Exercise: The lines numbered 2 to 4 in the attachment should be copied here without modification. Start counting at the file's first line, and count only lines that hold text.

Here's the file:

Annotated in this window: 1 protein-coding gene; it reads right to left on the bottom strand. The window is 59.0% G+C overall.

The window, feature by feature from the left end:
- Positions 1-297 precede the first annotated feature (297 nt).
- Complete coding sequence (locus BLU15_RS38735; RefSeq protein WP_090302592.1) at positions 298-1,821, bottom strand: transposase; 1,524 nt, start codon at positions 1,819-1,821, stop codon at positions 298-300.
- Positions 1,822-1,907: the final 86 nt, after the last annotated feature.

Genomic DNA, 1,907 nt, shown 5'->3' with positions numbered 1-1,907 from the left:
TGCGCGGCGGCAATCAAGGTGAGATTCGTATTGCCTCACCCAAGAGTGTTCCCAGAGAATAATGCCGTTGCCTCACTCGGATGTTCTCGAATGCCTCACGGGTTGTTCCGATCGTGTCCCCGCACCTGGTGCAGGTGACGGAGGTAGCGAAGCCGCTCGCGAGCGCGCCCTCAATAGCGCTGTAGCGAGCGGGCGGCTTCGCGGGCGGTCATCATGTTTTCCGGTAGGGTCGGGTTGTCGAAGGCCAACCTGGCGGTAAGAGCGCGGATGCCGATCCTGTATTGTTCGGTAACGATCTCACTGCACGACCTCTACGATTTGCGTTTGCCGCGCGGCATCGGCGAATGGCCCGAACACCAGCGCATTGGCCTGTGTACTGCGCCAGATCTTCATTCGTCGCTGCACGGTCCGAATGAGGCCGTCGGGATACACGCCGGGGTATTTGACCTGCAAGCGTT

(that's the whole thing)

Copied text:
The window, feature by feature from the left end:
- Positions 1-297 precede the first annotated feature (297 nt).
- Complete coding sequence (locus BLU15_RS38735; RefSeq protein WP_090302592.1) at positions 298-1,821, bottom strand: transposase; 1,524 nt, start codon at positions 1,819-1,821, stop codon at positions 298-300.